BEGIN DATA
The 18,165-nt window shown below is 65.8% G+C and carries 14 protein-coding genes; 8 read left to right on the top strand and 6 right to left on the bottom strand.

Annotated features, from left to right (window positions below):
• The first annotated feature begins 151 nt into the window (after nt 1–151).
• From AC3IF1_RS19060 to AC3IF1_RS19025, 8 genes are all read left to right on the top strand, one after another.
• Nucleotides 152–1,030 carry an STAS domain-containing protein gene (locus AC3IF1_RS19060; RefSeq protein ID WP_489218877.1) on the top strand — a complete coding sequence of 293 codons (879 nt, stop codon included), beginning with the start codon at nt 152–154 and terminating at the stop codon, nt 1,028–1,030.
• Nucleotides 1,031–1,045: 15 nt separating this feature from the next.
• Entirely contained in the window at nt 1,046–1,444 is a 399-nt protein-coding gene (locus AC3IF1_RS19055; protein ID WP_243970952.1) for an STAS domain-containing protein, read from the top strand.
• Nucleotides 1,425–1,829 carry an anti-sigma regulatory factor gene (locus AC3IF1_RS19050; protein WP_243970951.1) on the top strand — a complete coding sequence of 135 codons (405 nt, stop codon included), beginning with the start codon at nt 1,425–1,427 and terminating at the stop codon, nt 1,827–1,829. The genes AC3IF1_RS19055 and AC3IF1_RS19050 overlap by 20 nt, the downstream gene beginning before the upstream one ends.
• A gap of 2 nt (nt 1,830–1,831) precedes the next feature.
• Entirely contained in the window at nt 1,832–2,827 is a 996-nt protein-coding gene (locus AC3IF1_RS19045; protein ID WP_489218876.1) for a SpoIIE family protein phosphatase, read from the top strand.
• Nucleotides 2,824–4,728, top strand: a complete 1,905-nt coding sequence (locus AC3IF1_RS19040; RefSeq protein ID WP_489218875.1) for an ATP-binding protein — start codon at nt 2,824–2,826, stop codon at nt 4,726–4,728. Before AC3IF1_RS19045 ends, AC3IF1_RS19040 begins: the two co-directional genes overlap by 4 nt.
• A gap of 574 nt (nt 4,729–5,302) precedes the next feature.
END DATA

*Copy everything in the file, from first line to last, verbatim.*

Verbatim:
The 18,165-nt window shown below is 65.8% G+C and carries 14 protein-coding genes; 8 read left to right on the top strand and 6 right to left on the bottom strand.

Annotated features, from left to right (window positions below):
• The first annotated feature begins 151 nt into the window (after nt 1–151).
• From AC3IF1_RS19060 to AC3IF1_RS19025, 8 genes are all read left to right on the top strand, one after another.
• Nucleotides 152–1,030 carry an STAS domain-containing protein gene (locus AC3IF1_RS19060; RefSeq protein ID WP_489218877.1) on the top strand — a complete coding sequence of 293 codons (879 nt, stop codon included), beginning with the start codon at nt 152–154 and terminating at the stop codon, nt 1,028–1,030.
• Nucleotides 1,031–1,045: 15 nt separating this feature from the next.
• Entirely contained in the window at nt 1,046–1,444 is a 399-nt protein-coding gene (locus AC3IF1_RS19055; protein ID WP_243970952.1) for an STAS domain-containing protein, read from the top strand.
• Nucleotides 1,425–1,829 carry an anti-sigma regulatory factor gene (locus AC3IF1_RS19050; protein WP_243970951.1) on the top strand — a complete coding sequence of 135 codons (405 nt, stop codon included), beginning with the start codon at nt 1,425–1,427 and terminating at the stop codon, nt 1,827–1,829. The genes AC3IF1_RS19055 and AC3IF1_RS19050 overlap by 20 nt, the downstream gene beginning before the upstream one ends.
• A gap of 2 nt (nt 1,830–1,831) precedes the next feature.
• Entirely contained in the window at nt 1,832–2,827 is a 996-nt protein-coding gene (locus AC3IF1_RS19045; protein ID WP_489218876.1) for a SpoIIE family protein phosphatase, read from the top strand.
• Nucleotides 2,824–4,728, top strand: a complete 1,905-nt coding sequence (locus AC3IF1_RS19040; RefSeq protein ID WP_489218875.1) for an ATP-binding protein — start codon at nt 2,824–2,826, stop codon at nt 4,726–4,728. Before AC3IF1_RS19045 ends, AC3IF1_RS19040 begins: the two co-directional genes overlap by 4 nt.
• A gap of 574 nt (nt 4,729–5,302) precedes the next feature.